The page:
BEETHOVEN (3-10-09)

By Lawrence Budmen

While the music of Ludwig van Beethoven is thrice familiar concert fare, the master from Bonn's miraculous canon always remains fresh and replete with artistic surprises in the hands of gifted, probing artists. On March 10 the third annual Festival of the Arts Boca presented the stellar Russian National Orchestra under its founding conductor Mikhail Pletnev (in a rare American podium appearance) and pianist Jeremy Denk in an evening of supremely intelligent music making that revealed Beethoven's glories anew.

Denk, a keyboard artist of rock solid technique, exhibited lyricism and poetry in the Piano Concerto No.5 in E-flat Major, Op.73 (Emperor). With pianistic power in reserve, Denk revealed superior artistry of deep musical intellect and discernment. The pianist offered an original, arresting interpretation of Beethoven's final keyboard-orchestral showpiece, eschewing bombast in favor of melodic beauty. Accompanied in dulcet tones by Pletnev and his superior ensemble, Denk spun the Adagio un poco mosso with serene eloquence. The final Rondo danced from the keyboard with vivacious charm. The Denk-Pletnev collaboration produced musicianship of the highest order.

While the Symphony No.5 in C minor, Op.67 is Beethoven's most frequently played orchestral work, there was nothing routine about Pletnev's highly personal reading. Recalling the legendary Serge Koussevitzky, Pletnev offered a highly dramatic first movement, pausing for the dramatic emphasis after the opening chords. His richly songful view of the second movement (burnished by the cello section's honeyed tonal sheen) set the stage for a Scherzo and final Allegro of relentless energy and climactic power. The Moscow based orchestra's bass sections had a field day in the trio section of the third movement, channeling awesome virtuosic aplomb while the brass offered visceral excitement in Beethoven's final stirring peroration.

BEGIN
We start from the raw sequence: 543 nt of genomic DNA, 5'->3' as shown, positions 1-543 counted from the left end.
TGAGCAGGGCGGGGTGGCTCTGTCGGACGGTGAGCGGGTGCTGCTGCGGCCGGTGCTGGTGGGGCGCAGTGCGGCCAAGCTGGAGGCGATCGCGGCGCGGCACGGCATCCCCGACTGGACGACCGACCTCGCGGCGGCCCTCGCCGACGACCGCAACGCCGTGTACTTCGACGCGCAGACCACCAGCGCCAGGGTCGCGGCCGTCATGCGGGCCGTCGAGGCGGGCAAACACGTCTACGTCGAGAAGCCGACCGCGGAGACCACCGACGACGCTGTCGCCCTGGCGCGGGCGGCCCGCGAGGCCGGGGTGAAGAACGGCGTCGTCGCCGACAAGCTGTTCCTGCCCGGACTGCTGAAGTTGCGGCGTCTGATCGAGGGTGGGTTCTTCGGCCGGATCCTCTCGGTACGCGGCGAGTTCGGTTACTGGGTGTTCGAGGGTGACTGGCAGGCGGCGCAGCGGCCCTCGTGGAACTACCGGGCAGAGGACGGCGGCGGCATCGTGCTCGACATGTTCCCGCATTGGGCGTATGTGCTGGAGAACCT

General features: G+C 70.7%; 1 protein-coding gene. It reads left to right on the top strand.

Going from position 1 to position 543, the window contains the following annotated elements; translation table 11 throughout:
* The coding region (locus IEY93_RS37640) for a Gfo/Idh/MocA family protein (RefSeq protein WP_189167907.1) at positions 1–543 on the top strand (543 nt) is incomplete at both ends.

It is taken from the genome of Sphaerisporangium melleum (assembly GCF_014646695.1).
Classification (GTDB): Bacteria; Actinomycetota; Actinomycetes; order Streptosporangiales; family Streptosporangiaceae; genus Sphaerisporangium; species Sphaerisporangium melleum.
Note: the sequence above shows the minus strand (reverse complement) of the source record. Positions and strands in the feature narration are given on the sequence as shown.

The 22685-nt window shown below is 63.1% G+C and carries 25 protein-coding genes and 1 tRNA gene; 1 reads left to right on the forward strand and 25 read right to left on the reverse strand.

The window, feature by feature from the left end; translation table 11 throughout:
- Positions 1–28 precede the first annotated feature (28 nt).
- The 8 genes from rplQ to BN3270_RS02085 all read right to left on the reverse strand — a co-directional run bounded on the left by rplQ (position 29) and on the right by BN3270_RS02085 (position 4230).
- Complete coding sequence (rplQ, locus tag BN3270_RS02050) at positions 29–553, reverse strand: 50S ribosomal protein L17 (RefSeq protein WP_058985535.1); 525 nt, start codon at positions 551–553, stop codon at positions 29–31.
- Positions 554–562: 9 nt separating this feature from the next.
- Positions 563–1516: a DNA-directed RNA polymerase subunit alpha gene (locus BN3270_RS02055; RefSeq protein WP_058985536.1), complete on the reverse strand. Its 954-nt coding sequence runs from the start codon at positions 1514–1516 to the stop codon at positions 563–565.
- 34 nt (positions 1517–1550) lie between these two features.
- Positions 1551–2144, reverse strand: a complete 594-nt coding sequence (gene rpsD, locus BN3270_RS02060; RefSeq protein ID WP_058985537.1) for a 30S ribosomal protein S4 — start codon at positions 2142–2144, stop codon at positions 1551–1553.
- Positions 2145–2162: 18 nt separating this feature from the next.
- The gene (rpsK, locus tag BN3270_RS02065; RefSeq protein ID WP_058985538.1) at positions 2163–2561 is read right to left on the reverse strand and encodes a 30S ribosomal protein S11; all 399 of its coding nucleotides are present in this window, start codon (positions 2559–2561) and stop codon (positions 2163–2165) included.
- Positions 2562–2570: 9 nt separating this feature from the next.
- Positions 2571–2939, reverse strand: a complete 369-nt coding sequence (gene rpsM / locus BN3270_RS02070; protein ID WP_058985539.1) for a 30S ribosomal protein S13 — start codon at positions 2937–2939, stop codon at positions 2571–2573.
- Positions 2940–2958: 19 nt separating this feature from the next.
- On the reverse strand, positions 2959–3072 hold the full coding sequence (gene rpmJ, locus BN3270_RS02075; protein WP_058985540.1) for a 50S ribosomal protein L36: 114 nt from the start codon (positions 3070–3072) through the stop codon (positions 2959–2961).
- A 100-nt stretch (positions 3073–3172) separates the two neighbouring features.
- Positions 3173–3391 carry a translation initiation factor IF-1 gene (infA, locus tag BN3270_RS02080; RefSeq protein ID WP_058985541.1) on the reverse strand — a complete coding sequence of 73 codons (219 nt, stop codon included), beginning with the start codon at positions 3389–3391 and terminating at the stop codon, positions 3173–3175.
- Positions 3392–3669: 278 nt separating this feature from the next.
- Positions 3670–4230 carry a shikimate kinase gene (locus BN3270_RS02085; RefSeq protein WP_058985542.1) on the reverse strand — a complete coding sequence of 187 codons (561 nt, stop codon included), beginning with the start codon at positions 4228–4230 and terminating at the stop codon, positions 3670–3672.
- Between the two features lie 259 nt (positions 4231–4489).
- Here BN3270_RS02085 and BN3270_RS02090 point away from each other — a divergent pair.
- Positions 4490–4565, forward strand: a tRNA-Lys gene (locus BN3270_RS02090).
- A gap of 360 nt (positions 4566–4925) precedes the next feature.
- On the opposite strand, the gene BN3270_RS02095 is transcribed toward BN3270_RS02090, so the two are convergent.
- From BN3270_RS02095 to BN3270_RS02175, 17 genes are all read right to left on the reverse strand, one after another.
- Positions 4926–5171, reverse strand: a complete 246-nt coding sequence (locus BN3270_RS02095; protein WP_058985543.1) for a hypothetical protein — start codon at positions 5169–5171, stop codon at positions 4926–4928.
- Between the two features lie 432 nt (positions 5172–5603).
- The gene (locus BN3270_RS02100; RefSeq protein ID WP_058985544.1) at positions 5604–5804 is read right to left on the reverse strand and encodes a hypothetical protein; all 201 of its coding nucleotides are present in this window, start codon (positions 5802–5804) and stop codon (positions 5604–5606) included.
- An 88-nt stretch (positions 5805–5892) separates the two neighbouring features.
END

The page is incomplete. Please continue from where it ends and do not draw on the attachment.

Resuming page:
The concert opened with the premiere of 75th Fanfare by American composer Luna Pearl Wolf, a brightly ceremonial birthday offering for arts philanthropist and Russian National Orchestra patron Gordon Getty who was present to accept anniversary greetings. Pletnev and his powerhouse ensemble brought a full plethora of colors to Wolf's wide ranging instrumental palette.


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